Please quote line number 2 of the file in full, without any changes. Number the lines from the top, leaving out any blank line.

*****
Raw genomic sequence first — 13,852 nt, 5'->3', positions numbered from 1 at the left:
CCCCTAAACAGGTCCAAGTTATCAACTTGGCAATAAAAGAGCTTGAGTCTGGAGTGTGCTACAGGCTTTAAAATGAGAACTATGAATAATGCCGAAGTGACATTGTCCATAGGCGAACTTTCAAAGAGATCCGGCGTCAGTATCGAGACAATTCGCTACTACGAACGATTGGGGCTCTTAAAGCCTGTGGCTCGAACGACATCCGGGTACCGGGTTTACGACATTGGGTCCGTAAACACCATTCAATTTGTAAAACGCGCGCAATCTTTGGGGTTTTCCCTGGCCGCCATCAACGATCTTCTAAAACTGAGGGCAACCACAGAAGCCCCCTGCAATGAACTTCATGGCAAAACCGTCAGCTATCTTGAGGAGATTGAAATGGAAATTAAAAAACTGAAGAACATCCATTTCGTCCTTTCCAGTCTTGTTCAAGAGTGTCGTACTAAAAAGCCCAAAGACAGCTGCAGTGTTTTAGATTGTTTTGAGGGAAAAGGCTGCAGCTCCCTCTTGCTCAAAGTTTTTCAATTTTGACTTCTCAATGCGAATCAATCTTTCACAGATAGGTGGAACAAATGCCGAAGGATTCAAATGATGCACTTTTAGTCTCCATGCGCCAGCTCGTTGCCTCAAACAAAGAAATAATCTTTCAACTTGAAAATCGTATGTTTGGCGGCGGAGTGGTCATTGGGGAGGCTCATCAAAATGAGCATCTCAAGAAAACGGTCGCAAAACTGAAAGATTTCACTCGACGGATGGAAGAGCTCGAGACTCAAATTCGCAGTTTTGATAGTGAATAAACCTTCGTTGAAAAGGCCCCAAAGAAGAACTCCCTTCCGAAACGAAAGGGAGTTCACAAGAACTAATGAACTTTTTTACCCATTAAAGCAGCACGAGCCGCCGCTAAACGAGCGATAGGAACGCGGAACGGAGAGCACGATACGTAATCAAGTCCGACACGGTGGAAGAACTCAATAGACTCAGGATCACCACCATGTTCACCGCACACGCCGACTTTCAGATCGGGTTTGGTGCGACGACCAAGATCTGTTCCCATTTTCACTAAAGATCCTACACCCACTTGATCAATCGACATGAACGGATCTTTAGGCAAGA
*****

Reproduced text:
CCCCTAAACAGGTCCAAGTTATCAACTTGGCAATAAAAGAGCTTGAGTCTGGAGTGTGCTACAGGCTTTAAAATGAGAACTATGAATAATGCCGAAGTGACATTGTCCATAGGCGAACTTTCAAAGAGATCCGGCGTCAGTATCGAGACAATTCGCTACTACGAACGATTGGGGCTCTTAAAGCCTGTGGCTCGAACGACATCCGGGTACCGGGTTTACGACATTGGGTCCGTAAACACCATTCAATTTGTAAAACGCGCGCAATCTTTGGGGTTTTCCCTGGCCGCCATCAACGATCTTCTAAAACTGAGGGCAACCACAGAAGCCCCCTGCAATGAACTTCATGGCAAAACCGTCAGCTATCTTGAGGAGATTGAAATGGAAATTAAAAAACTGAAGAACATCCATTTCGTCCTTTCCAGTCTTGTTCAAGAGTGTCGTACTAAAAAGCCCAAAGACAGCTGCAGTGTTTTAGATTGTTTTGAGGGAAAAGGCTGCAGCTCCCTCTTGCTCAAAGTTTTTCAATTTTGACTTCTCAATGCGAATCAATCTTTCACAGATAGGTGGAACAAATGCCGAAGGATTCAAATGATGCACTTTTAGTCTCCATGCGCCAGCTCGTTGCCTCAAACAAAGAAATAATCTTTCAACTTGAAAATCGTATGTTTGGCGGCGGAGTGGTCATTGGGGAGGCTCATCAAAATGAGCATCTCAAGAAAACGGTCGCAAAACTGAAAGATTTCACTCGACGGATGGAAGAGCTCGAGACTCAAATTCGCAGTTTTGATAGTGAATAAACCTTCGTTGAAAAGGCCCCAAAGAAGAACTCCCTTCCGAAACGAAAGGGAGTTCACAAGAACTAATGAACTTTTTTACCCATTAAAGCAGCACGAGCCGCCGCTAAACGAGCGATAGGAACGCGGAACGGAGAGCACGATACGTAATCAAGTCCGACACGGTGGAAGAACTCAATAGACTCAGGATCACCACCATGTTCACCGCACACGCCGACTTTCAGATCGGGTTTGGTGCGACGACCAAGATCTGTTCCCATTTTCACTAAAGATCCTACACCCACTTGATCAATCGACATGAACGGATCTTTAGGCAAGA